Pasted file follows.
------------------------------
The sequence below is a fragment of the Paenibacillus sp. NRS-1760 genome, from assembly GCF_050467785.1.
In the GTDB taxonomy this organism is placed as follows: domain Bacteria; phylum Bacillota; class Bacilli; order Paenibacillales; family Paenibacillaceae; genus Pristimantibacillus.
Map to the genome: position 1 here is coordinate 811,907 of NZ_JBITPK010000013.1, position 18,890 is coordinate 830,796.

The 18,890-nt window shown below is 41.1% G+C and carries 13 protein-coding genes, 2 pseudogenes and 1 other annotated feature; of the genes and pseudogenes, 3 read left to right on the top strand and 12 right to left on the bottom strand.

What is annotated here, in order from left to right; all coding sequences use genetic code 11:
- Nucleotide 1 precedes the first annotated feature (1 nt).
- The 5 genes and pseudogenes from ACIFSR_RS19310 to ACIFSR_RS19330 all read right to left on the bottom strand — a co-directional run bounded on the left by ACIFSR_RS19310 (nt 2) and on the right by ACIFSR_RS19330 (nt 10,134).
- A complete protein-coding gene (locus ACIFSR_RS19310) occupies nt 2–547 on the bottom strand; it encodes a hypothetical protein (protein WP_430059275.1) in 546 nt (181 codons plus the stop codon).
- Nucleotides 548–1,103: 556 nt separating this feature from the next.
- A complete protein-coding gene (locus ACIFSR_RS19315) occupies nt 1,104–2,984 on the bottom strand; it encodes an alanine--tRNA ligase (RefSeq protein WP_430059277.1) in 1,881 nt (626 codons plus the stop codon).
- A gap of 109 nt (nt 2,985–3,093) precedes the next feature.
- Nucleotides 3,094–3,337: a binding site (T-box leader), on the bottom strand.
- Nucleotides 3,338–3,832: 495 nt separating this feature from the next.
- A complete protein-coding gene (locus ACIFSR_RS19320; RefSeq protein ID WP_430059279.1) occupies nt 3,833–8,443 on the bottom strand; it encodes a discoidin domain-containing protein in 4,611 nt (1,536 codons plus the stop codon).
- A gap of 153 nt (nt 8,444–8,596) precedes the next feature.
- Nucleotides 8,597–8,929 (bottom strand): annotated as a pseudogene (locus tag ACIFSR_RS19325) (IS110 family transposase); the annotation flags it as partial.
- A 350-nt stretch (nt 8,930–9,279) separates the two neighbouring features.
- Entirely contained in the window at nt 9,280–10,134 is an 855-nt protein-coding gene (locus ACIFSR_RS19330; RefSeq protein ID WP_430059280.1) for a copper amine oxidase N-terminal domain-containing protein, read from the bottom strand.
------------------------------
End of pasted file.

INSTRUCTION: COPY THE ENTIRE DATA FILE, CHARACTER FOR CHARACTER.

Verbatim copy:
The sequence below is a fragment of the Paenibacillus sp. NRS-1760 genome, from assembly GCF_050467785.1.
In the GTDB taxonomy this organism is placed as follows: domain Bacteria; phylum Bacillota; class Bacilli; order Paenibacillales; family Paenibacillaceae; genus Pristimantibacillus.
Map to the genome: position 1 here is coordinate 811,907 of NZ_JBITPK010000013.1, position 18,890 is coordinate 830,796.

The 18,890-nt window shown below is 41.1% G+C and carries 13 protein-coding genes, 2 pseudogenes and 1 other annotated feature; of the genes and pseudogenes, 3 read left to right on the top strand and 12 right to left on the bottom strand.

What is annotated here, in order from left to right; all coding sequences use genetic code 11:
- Nucleotide 1 precedes the first annotated feature (1 nt).
- The 5 genes and pseudogenes from ACIFSR_RS19310 to ACIFSR_RS19330 all read right to left on the bottom strand — a co-directional run bounded on the left by ACIFSR_RS19310 (nt 2) and on the right by ACIFSR_RS19330 (nt 10,134).
- A complete protein-coding gene (locus ACIFSR_RS19310) occupies nt 2–547 on the bottom strand; it encodes a hypothetical protein (protein WP_430059275.1) in 546 nt (181 codons plus the stop codon).
- Nucleotides 548–1,103: 556 nt separating this feature from the next.
- A complete protein-coding gene (locus ACIFSR_RS19315) occupies nt 1,104–2,984 on the bottom strand; it encodes an alanine--tRNA ligase (RefSeq protein WP_430059277.1) in 1,881 nt (626 codons plus the stop codon).
- A gap of 109 nt (nt 2,985–3,093) precedes the next feature.
- Nucleotides 3,094–3,337: a binding site (T-box leader), on the bottom strand.
- Nucleotides 3,338–3,832: 495 nt separating this feature from the next.
- A complete protein-coding gene (locus ACIFSR_RS19320; RefSeq protein ID WP_430059279.1) occupies nt 3,833–8,443 on the bottom strand; it encodes a discoidin domain-containing protein in 4,611 nt (1,536 codons plus the stop codon).
- A gap of 153 nt (nt 8,444–8,596) precedes the next feature.
- Nucleotides 8,597–8,929 (bottom strand): annotated as a pseudogene (locus tag ACIFSR_RS19325) (IS110 family transposase); the annotation flags it as partial.
- A 350-nt stretch (nt 8,930–9,279) separates the two neighbouring features.
- Entirely contained in the window at nt 9,280–10,134 is an 855-nt protein-coding gene (locus ACIFSR_RS19330; RefSeq protein ID WP_430059280.1) for a copper amine oxidase N-terminal domain-containing protein, read from the bottom strand.